Acting lesson 11, or how can you build your character
You want your character to be a lively, natural person, and in order to create that you can ask yourselve questions. Many actors use several techniques an basically it comes down to the next 20 questions you can ask yourself. If you are in a play right now, try it and meet your character. Or if not, use a book or a script to create a true character. This list is a valuable instrument for you!
1. What is the event?
What's going on in this scene? Not the theme. Just what's going on. Have I experienced anything like that? And how did I behave? If not, what experience gave me the same feeling?
Am I on fire? Are the choices hot enough, alive? This scene is loaded. The stakes are high. Am I ready for that, or do I need to assume the position?
What am I doing physically in this scene? I can't allow myself just to sit here and say lines. What else can I do to be more alive? Push-ups? Clean the room? Put on makeup?
4. Physical/Emotional State
Am I drunk? Enough? Do I feel sexy? Am I drugged, in pain? Or am I supposed to be feeling great? Just had good food, feeling exhilarated? Am I really nailing this? And is the state consistent throughout the scene? Is it cold the entire time? Or do I warm up during the scene? How do my emotions vary in the scene? I've got to figure that out specifically.
5. What happened before the scene?
Did I just finish the New York Marathon? Did I just get fired? Is it raining outside? So am I wet? Out of breath from the stairs? And how does that change now that the scene has begun? Am I tracking that clearly and logically?
6. Creative Hiding
Can I play part of the scene into the tablecloth? Weep into it? Play with my hat as I woo her? Or play the sunset instead of her eyes? Can I be freer through fiddling with the scarf?
7. Be a person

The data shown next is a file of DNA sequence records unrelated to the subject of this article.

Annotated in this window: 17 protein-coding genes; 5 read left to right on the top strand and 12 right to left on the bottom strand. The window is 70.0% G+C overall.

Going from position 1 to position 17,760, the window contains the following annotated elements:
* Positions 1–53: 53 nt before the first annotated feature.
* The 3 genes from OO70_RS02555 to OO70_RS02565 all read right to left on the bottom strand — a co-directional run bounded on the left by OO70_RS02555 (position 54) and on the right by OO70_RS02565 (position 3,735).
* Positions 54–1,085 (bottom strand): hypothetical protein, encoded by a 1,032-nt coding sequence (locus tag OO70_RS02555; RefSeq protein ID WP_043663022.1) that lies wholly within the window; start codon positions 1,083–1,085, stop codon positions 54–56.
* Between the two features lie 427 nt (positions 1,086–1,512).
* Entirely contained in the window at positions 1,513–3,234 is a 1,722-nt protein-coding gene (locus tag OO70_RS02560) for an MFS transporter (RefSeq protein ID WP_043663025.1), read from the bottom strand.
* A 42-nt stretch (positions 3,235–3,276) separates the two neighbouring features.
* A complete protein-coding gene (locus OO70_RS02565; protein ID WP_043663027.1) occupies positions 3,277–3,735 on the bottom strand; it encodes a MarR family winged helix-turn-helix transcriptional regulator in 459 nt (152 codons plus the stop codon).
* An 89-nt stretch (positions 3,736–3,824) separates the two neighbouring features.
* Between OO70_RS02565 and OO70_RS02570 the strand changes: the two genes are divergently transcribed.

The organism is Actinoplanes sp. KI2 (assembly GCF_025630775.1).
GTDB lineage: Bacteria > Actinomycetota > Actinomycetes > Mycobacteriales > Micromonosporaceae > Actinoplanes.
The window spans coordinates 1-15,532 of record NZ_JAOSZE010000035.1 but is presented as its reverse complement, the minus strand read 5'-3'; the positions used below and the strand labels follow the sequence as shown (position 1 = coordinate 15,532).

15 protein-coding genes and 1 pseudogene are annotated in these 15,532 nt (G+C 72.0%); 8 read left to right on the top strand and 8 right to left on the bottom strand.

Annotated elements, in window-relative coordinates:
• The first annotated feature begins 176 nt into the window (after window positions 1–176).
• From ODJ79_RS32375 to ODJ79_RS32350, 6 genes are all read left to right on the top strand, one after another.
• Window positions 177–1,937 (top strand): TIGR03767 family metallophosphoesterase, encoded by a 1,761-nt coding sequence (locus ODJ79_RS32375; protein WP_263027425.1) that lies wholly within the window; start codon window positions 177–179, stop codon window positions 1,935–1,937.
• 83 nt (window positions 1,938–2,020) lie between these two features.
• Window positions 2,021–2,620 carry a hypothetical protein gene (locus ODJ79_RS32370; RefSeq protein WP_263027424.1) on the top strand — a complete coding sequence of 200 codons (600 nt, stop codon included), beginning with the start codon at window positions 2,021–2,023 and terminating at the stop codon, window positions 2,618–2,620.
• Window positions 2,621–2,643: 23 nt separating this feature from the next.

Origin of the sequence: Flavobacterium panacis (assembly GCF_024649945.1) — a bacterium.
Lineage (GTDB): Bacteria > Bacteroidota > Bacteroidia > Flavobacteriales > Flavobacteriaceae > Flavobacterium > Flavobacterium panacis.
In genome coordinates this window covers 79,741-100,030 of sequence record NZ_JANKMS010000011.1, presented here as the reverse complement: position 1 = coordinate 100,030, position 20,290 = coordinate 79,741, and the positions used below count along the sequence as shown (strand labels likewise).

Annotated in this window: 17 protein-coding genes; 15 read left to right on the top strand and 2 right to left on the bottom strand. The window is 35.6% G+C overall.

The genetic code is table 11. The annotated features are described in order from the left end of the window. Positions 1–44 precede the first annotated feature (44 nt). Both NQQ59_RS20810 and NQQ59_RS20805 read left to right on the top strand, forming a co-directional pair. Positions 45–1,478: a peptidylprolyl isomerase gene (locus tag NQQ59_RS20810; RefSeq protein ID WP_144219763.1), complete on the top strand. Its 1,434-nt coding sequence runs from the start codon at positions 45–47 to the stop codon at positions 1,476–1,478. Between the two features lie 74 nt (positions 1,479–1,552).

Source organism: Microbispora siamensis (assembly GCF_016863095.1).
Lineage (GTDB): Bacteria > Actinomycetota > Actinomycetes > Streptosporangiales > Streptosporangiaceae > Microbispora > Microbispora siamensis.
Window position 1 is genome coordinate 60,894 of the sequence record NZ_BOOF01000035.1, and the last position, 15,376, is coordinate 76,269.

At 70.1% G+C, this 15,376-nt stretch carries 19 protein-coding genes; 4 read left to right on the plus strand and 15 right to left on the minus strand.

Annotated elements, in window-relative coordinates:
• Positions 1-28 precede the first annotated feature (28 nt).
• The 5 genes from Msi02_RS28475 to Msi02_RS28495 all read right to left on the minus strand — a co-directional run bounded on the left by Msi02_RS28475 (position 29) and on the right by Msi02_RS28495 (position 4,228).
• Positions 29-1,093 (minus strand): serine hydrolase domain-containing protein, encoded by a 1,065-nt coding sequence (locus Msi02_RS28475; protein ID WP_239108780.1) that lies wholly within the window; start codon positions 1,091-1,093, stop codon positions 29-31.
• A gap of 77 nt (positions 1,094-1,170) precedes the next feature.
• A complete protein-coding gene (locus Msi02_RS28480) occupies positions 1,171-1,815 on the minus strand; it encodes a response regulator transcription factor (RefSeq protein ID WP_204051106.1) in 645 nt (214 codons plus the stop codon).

Am I like an actor on a stage or am I like a person? My character is a person. Is my behavior coming from the real life of the character? Am I just trying to be emotional, or am I a person trying to control their emotions, as on the six-o'clock news? Okay.
8. Inner and Outer Life "The Cover"
Play the clown for her and pretend the pain inside is nothing? Or play the pain more and less charm? Get more personal and specific with inner turmoil? I know I'll lose her-- feel that? Or play more the social, easy behavior and attitude and let the inner pop out later, surprise myself and them? I need to ensure I'm not "playing the cover" without anything cooking underneath.
9. Who's the author?
Who wrote this? Woody Allen? Bertolt Brecht? Tennesse Williams? What is this author after? What is his or her specific point of view on life? What is her style? What is his sense of humor? What other works are there by the author? Have I read them for clues?
I'll pretend I'm going to marry Ophelia, and we'll improvise my proposal and see where that takes us. Shakespeare's language is tough-- let me say it in my own words for a while, then get back to the Bard. Let's improvise the first night of our honeymoon, see what that does for the scene. Or just be silent for a while, let the scene be within us. Loose and easy, don't push for the scene.